The insurer of Michael Jackson's canceled comeback concerts has asked a judge to nullify a policy intended to protect concert promoters if the singer wasn't able to complete the shows.
Lloyd's of London sued AEG Live and Jackson's company on Monday, claiming the concert promoter has failed to provide necessary medical information and details about the physician charged with the singer's death.
Lloyd's issued a non-appearance and concert cancellation policy in April 2009 - roughly two months before the pop superstar died. It was issued under an alias, "Mark Jones" and was supposed to cover up to $17.5 million in liability, according to the lawsuit.
The promoter should have informed Lloyd's what it knew about the singer's medical history, "including but not limited to, his apparent prescription drug use and/or drug addiction," the suit states.
Within days of the singer's death, an attorney for AEG submitted a claim with Jackson's death certificate, the suit claims.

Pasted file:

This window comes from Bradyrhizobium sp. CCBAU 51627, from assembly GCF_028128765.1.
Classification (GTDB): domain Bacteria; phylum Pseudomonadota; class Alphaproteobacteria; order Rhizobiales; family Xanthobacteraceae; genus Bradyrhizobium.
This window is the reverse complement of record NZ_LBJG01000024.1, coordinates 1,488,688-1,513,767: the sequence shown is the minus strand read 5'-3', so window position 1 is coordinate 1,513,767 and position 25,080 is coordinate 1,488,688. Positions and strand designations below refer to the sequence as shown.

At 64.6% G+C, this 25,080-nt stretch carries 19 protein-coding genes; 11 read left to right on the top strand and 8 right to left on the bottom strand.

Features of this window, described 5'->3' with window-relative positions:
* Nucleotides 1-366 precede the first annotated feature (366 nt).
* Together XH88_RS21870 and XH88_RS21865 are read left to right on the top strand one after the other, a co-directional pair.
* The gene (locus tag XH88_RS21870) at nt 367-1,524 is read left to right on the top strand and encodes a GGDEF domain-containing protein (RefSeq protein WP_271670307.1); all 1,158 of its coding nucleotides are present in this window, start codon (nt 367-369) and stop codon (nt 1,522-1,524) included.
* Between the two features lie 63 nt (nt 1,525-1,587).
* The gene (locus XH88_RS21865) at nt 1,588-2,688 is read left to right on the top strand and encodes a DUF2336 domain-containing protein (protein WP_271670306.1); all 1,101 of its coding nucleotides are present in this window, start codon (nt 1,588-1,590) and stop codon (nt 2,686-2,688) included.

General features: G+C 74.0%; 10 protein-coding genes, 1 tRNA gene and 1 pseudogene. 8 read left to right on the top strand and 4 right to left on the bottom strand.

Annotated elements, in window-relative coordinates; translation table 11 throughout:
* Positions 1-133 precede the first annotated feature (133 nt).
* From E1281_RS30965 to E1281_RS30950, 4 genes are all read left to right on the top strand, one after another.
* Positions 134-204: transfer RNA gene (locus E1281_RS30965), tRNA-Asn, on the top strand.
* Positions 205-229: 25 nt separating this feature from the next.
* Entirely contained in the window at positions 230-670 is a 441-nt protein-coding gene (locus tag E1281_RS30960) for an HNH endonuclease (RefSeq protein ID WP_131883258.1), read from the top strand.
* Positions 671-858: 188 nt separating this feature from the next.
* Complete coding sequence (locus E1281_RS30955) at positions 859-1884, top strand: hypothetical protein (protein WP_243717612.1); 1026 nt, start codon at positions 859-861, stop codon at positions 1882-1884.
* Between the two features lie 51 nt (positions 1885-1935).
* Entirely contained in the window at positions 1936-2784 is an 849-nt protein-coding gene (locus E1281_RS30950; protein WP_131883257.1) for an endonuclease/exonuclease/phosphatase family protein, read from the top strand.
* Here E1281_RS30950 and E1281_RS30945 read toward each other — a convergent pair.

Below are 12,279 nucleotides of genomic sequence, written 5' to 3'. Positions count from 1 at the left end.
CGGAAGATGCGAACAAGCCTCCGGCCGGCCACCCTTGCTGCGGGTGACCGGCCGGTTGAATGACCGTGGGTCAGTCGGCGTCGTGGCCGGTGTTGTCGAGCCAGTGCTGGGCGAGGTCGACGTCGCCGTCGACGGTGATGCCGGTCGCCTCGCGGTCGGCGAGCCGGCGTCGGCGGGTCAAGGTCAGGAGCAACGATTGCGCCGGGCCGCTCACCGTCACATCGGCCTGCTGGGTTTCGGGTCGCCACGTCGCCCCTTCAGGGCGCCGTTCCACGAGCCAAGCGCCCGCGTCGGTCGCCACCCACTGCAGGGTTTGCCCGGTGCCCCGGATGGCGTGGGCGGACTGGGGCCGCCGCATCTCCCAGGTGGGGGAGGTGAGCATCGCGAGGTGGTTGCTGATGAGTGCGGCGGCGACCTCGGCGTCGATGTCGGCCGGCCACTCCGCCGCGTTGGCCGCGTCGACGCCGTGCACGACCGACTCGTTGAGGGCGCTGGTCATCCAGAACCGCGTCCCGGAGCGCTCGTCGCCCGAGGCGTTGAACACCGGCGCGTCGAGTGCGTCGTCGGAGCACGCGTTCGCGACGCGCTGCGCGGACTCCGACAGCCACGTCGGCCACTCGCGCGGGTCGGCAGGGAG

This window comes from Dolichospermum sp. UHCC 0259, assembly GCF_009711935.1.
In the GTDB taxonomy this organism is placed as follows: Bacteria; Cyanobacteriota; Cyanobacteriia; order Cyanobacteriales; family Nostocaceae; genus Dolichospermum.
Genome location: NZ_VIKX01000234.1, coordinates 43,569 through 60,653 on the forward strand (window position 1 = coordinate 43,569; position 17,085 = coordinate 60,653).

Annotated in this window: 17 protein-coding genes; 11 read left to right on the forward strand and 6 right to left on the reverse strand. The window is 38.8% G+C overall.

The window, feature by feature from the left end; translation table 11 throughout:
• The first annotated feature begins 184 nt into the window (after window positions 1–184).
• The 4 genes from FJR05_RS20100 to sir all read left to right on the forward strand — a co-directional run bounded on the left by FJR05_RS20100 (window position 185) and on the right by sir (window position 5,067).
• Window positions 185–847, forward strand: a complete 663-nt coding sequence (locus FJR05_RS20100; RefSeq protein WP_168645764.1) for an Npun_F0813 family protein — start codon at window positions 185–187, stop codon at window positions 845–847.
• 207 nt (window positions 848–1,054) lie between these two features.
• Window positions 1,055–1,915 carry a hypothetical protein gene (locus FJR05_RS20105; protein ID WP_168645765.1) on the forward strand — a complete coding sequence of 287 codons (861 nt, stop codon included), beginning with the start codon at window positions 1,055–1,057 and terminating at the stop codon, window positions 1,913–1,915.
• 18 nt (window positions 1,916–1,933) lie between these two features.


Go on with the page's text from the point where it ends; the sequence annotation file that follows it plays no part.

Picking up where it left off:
The insurer states a medical exam of Jackson required by the policy was never conducted, and that they should not have to pay out for the canceled shows scheduled for London's O2 arena.
An email message seeking comment from AEG spokesman Michael Roth was not immediately returned.
Lloyd's lawsuit claims it has been seeking certain information from AEG about Jackson and his personal physician, Dr. Conrad Murray, since December 2009.
Murray is scheduled to go on trial later this year for involuntary manslaughter in connection with Jackson's death. Authorities claim he administered a lethal dose of the anesthetic propofol to Jackson in the bedroom of his rented mansion, although Murray has pleaded not guilty and his attorneys have said he did not give the singer anything that should have killed him.
The cost of canceling the London shows was one of the major debts facing Jackson's estate after his death.